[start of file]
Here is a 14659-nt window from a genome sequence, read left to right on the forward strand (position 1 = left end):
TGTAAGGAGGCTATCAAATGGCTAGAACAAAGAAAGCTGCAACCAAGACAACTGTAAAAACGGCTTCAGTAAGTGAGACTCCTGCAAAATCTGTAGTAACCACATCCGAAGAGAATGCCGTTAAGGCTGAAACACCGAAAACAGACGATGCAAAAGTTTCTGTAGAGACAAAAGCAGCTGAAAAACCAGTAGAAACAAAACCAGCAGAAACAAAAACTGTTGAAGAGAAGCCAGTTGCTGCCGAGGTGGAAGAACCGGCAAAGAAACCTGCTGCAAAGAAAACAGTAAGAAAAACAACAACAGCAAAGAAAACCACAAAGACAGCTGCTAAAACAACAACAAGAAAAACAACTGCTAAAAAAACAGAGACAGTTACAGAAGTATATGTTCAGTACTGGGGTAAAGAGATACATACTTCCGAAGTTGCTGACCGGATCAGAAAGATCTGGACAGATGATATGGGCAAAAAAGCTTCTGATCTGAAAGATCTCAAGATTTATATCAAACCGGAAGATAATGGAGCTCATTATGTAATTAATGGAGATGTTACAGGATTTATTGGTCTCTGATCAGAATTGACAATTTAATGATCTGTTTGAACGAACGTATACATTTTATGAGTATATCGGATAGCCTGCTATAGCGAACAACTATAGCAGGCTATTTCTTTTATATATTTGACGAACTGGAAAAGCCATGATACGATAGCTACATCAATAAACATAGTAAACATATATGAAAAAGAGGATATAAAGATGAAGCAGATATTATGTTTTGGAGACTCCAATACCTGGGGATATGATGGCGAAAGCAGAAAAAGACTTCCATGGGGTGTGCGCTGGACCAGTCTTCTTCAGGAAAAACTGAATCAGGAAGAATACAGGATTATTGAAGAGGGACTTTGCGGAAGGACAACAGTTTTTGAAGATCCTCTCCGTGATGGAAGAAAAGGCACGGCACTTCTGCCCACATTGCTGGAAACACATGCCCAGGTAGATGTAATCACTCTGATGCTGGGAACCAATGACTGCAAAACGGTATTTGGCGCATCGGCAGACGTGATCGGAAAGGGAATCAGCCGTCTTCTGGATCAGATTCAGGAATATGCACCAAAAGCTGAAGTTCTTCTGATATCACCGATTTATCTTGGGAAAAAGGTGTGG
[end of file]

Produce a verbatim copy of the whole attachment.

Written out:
Here is a 14659-nt window from a genome sequence, read left to right on the forward strand (position 1 = left end):
TGTAAGGAGGCTATCAAATGGCTAGAACAAAGAAAGCTGCAACCAAGACAACTGTAAAAACGGCTTCAGTAAGTGAGACTCCTGCAAAATCTGTAGTAACCACATCCGAAGAGAATGCCGTTAAGGCTGAAACACCGAAAACAGACGATGCAAAAGTTTCTGTAGAGACAAAAGCAGCTGAAAAACCAGTAGAAACAAAACCAGCAGAAACAAAAACTGTTGAAGAGAAGCCAGTTGCTGCCGAGGTGGAAGAACCGGCAAAGAAACCTGCTGCAAAGAAAACAGTAAGAAAAACAACAACAGCAAAGAAAACCACAAAGACAGCTGCTAAAACAACAACAAGAAAAACAACTGCTAAAAAAACAGAGACAGTTACAGAAGTATATGTTCAGTACTGGGGTAAAGAGATACATACTTCCGAAGTTGCTGACCGGATCAGAAAGATCTGGACAGATGATATGGGCAAAAAAGCTTCTGATCTGAAAGATCTCAAGATTTATATCAAACCGGAAGATAATGGAGCTCATTATGTAATTAATGGAGATGTTACAGGATTTATTGGTCTCTGATCAGAATTGACAATTTAATGATCTGTTTGAACGAACGTATACATTTTATGAGTATATCGGATAGCCTGCTATAGCGAACAACTATAGCAGGCTATTTCTTTTATATATTTGACGAACTGGAAAAGCCATGATACGATAGCTACATCAATAAACATAGTAAACATATATGAAAAAGAGGATATAAAGATGAAGCAGATATTATGTTTTGGAGACTCCAATACCTGGGGATATGATGGCGAAAGCAGAAAAAGACTTCCATGGGGTGTGCGCTGGACCAGTCTTCTTCAGGAAAAACTGAATCAGGAAGAATACAGGATTATTGAAGAGGGACTTTGCGGAAGGACAACAGTTTTTGAAGATCCTCTCCGTGATGGAAGAAAAGGCACGGCACTTCTGCCCACATTGCTGGAAACACATGCCCAGGTAGATGTAATCACTCTGATGCTGGGAACCAATGACTGCAAAACGGTATTTGGCGCATCGGCAGACGTGATCGGAAAGGGAATCAGCCGTCTTCTGGATCAGATTCAGGAATATGCACCAAAAGCTGAAGTTCTTCTGATATCACCGATTTATCTTGGGAAAAAGGTGTGG